You may also want to see if you can find yahoogroups for pre-schoolers or early years homeschooling.
A great free site for letters and the alphabet is starfall.com
I don't believe you need an expensive curriculmn and there are plenty of resources out there including your own local library. Just have to do some researching on google. Unfortantely I don't knwo the names off hand, but wish you luck.
No, you don't need to use an expensive curriculum. Most homeschoolers I know just buy what they think will be useful. It might be something from one company for handwriting, something else for reading, something else for math, or nothing for any of them, just kind of going with the flow and finding other ways to teach their kids those things.
You should probably join a homeschool support group where you live to be able to really chat more with others and find out what they did and get together to see what they used.
As for us, I didn't use anything specific for K other than maybe a couple of level-appropriate workbooks they wanted. Same thing for gr. 1. Well, to be honest, I don't really use purchased curriculum much at all.
How much a curriculum costs isn't as important as whether or not your child will respond well to it.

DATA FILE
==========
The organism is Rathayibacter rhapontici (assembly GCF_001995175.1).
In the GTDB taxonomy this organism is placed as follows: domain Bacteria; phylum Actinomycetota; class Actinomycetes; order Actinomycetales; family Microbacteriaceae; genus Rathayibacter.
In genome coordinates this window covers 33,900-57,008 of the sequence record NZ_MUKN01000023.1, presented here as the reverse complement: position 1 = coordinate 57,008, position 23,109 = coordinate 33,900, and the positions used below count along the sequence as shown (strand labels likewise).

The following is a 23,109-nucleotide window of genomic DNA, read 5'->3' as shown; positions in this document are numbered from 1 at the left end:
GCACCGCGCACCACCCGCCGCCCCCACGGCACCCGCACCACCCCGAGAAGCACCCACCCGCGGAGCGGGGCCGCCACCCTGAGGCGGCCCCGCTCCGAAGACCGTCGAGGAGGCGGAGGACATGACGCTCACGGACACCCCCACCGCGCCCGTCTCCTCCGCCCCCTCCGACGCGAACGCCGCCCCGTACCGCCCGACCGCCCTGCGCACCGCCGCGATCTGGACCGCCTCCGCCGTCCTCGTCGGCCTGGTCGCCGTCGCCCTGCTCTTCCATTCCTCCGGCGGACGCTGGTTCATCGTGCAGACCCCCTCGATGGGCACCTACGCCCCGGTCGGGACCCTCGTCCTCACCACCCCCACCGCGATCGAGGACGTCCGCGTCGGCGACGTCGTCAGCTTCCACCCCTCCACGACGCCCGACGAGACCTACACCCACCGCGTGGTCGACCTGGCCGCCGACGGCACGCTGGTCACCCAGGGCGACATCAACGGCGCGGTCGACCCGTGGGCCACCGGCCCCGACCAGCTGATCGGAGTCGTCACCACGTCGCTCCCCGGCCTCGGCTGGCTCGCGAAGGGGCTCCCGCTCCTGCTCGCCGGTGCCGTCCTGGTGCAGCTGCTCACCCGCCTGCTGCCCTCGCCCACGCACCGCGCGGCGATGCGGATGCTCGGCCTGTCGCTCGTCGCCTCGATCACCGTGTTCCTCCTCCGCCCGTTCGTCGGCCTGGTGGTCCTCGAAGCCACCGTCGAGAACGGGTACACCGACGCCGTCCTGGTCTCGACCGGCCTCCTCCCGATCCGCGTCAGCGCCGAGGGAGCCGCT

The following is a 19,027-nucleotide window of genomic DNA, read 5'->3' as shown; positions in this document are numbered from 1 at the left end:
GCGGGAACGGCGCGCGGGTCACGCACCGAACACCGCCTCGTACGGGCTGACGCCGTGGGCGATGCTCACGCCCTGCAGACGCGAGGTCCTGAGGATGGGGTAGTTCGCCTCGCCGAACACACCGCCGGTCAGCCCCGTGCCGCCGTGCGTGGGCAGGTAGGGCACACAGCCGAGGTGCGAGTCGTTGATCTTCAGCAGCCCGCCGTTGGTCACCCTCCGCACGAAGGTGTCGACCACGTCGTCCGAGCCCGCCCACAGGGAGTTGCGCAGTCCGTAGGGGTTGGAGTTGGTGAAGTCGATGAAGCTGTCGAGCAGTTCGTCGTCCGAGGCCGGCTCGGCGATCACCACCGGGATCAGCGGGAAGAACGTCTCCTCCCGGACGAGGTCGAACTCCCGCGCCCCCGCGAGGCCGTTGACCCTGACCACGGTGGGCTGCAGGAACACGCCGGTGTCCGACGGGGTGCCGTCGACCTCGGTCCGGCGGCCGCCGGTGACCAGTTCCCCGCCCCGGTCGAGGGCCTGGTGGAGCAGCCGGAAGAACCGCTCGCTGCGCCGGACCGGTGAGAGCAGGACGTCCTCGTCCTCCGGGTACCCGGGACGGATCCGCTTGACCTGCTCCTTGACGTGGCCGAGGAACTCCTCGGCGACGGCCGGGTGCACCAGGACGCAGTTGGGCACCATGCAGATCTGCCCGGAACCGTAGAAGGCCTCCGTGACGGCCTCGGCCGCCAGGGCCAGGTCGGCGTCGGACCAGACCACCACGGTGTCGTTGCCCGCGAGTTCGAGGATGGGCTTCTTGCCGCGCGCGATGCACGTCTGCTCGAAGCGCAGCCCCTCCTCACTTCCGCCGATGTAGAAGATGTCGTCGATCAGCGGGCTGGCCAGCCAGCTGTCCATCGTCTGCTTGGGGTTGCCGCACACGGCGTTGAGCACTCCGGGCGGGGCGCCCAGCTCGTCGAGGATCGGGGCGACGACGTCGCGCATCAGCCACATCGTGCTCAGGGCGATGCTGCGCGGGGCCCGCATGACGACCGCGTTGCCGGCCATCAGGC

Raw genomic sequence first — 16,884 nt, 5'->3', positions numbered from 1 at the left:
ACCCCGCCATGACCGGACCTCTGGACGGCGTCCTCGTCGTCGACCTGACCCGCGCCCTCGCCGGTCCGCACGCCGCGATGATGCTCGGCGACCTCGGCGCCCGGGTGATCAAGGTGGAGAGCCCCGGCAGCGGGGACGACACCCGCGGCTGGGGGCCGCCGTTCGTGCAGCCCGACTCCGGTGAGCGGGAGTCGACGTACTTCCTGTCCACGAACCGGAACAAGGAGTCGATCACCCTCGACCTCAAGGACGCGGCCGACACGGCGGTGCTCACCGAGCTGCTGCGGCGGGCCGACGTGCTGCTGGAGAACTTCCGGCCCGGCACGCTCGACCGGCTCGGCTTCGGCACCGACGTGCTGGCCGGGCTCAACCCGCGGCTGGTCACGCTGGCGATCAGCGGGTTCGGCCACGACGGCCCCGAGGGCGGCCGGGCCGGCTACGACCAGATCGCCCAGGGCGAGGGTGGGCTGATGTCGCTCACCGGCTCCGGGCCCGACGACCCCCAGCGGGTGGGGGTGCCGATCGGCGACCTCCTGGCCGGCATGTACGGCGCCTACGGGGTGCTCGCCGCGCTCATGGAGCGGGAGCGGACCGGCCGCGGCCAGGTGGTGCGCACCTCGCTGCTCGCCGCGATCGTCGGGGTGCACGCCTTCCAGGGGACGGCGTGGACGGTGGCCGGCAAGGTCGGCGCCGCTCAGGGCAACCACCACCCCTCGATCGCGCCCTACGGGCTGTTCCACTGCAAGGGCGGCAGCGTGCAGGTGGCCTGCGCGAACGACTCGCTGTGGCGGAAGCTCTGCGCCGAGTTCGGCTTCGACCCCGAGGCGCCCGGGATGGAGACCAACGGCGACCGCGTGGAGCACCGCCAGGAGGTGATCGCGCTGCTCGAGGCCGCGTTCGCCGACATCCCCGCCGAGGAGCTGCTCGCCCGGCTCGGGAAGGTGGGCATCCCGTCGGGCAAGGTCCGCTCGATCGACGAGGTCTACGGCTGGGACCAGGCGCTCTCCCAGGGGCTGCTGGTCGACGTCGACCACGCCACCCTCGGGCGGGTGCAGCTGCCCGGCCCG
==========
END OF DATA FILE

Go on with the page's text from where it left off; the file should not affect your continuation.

My husband only felt comfortable with ABeka, which was out of our price range, and really geared for the classroom, not home study. A couple of our kids responded well in all subjects, a couple in only a few, and one hated every minute of it.
I have friends who have assembled their own curriculum from many free sources, on line, the library and hand me downs from their home school group.
You have already gotten some really good advice from the other answerer's, I just wanted to let you know that shopping around for curriculum is about more than price.
I am a mom who pretty much 'writes' her own curriculum. Since I was a Preschool Teacher for 13 yrs, I have some experience with creating a planbook.
The BIG problem with pre-packaged and boxed curriculums is that they do not cater to the learning styles of MOST children, cost too much $$$$, can only be used for 1 yr and don't meet the needs of families with multiple children/varied grades.
A couple of good sites IMO are :
www.oldfashionededucation.com (also has a support group on yahoo)
Also if you have a Dollar Tree store near you, take advantage of it as they have started carrying stuff relating to Teaching needs (workbooks,posters,flashcards)...
Hope this helps in some small way.
No, you don't have to use an expensive curriculum. I did write my own. I use the local public schools curriculum guide for ideas. There are lots of of websites, google 'free kindergarden curriculum'